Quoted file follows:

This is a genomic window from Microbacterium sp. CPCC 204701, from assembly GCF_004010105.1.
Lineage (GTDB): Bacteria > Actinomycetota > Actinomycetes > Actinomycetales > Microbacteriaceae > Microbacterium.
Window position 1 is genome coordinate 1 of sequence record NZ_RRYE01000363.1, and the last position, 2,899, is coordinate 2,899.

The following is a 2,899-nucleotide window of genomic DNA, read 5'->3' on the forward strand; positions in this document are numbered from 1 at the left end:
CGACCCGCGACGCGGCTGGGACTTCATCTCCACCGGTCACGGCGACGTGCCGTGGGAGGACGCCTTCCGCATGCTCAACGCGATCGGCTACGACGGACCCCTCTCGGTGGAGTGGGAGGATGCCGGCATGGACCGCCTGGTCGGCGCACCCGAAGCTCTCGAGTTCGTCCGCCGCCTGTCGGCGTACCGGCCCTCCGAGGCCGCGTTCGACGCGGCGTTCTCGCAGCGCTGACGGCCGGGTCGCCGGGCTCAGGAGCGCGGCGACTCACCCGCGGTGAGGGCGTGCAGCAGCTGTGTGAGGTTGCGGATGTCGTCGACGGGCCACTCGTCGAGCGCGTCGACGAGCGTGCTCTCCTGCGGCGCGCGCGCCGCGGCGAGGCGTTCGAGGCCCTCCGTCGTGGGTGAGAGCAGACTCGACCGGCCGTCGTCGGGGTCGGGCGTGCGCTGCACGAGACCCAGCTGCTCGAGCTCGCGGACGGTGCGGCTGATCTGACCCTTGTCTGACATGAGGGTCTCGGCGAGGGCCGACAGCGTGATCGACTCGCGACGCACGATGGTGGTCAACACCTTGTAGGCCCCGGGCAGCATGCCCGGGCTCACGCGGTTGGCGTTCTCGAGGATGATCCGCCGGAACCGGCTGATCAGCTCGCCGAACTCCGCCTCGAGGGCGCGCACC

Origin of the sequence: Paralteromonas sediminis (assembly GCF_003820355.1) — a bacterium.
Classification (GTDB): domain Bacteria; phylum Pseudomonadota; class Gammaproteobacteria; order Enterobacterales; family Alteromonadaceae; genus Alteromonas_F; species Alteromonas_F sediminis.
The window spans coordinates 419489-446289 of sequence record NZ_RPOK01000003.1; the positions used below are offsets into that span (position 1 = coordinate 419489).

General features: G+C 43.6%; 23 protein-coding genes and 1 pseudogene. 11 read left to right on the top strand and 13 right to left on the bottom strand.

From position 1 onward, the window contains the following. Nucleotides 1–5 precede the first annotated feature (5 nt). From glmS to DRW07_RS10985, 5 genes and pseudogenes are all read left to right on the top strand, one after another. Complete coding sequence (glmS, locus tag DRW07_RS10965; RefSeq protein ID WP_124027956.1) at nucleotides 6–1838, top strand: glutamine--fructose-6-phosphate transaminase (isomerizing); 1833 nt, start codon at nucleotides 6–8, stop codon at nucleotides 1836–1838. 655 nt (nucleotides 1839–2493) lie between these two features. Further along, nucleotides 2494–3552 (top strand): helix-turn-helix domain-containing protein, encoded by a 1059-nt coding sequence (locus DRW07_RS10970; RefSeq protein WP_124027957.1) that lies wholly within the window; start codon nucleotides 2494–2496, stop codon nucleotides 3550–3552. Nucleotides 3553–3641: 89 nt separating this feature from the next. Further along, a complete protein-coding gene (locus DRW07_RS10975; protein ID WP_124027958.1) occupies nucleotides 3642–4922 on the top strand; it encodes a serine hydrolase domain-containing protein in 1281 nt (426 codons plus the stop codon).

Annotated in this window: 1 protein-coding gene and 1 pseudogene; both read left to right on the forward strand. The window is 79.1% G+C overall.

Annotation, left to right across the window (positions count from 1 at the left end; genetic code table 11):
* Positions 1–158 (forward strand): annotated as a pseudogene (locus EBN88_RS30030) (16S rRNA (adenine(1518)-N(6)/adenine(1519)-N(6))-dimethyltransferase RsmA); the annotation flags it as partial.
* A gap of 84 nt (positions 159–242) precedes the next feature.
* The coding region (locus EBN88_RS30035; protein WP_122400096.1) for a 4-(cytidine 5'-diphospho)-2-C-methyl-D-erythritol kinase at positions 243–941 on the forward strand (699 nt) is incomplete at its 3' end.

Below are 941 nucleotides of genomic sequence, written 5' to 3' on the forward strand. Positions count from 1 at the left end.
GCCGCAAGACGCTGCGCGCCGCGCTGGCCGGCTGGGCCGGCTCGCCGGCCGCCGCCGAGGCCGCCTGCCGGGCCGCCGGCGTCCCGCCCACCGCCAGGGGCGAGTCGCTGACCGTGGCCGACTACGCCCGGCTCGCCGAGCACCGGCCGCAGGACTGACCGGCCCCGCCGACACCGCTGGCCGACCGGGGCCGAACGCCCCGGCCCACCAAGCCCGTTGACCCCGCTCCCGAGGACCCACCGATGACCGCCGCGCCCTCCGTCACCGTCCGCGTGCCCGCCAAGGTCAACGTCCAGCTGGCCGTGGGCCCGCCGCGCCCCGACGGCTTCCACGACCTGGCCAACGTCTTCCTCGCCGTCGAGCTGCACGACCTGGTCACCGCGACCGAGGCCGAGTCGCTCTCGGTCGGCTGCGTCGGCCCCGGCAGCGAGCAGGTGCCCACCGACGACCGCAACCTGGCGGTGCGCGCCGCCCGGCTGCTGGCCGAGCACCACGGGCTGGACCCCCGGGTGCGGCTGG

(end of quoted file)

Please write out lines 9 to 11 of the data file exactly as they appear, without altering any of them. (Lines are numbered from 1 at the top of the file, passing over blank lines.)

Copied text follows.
General features: G+C 43.6%; 23 protein-coding genes and 1 pseudogene. 11 read left to right on the top strand and 13 right to left on the bottom strand.

From position 1 onward, the window contains the following. Nucleotides 1–5 precede the first annotated feature (5 nt). From glmS to DRW07_RS10985, 5 genes and pseudogenes are all read left to right on the top strand, one after another. Complete coding sequence (glmS, locus tag DRW07_RS10965; RefSeq protein ID WP_124027956.1) at nucleotides 6–1838, top strand: glutamine--fructose-6-phosphate transaminase (isomerizing); 1833 nt, start codon at nucleotides 6–8, stop codon at nucleotides 1836–1838. 655 nt (nucleotides 1839–2493) lie between these two features. Further along, nucleotides 2494–3552 (top strand): helix-turn-helix domain-containing protein, encoded by a 1059-nt coding sequence (locus DRW07_RS10970; RefSeq protein WP_124027957.1) that lies wholly within the window; start codon nucleotides 2494–2496, stop codon nucleotides 3550–3552. Nucleotides 3553–3641: 89 nt separating this feature from the next. Further along, a complete protein-coding gene (locus DRW07_RS10975; protein ID WP_124027958.1) occupies nucleotides 3642–4922 on the top strand; it encodes a serine hydrolase domain-containing protein in 1281 nt (426 codons plus the stop codon).

Annotated in this window: 1 protein-coding gene and 1 pseudogene; both read left to right on the forward strand. The window is 79.1% G+C overall.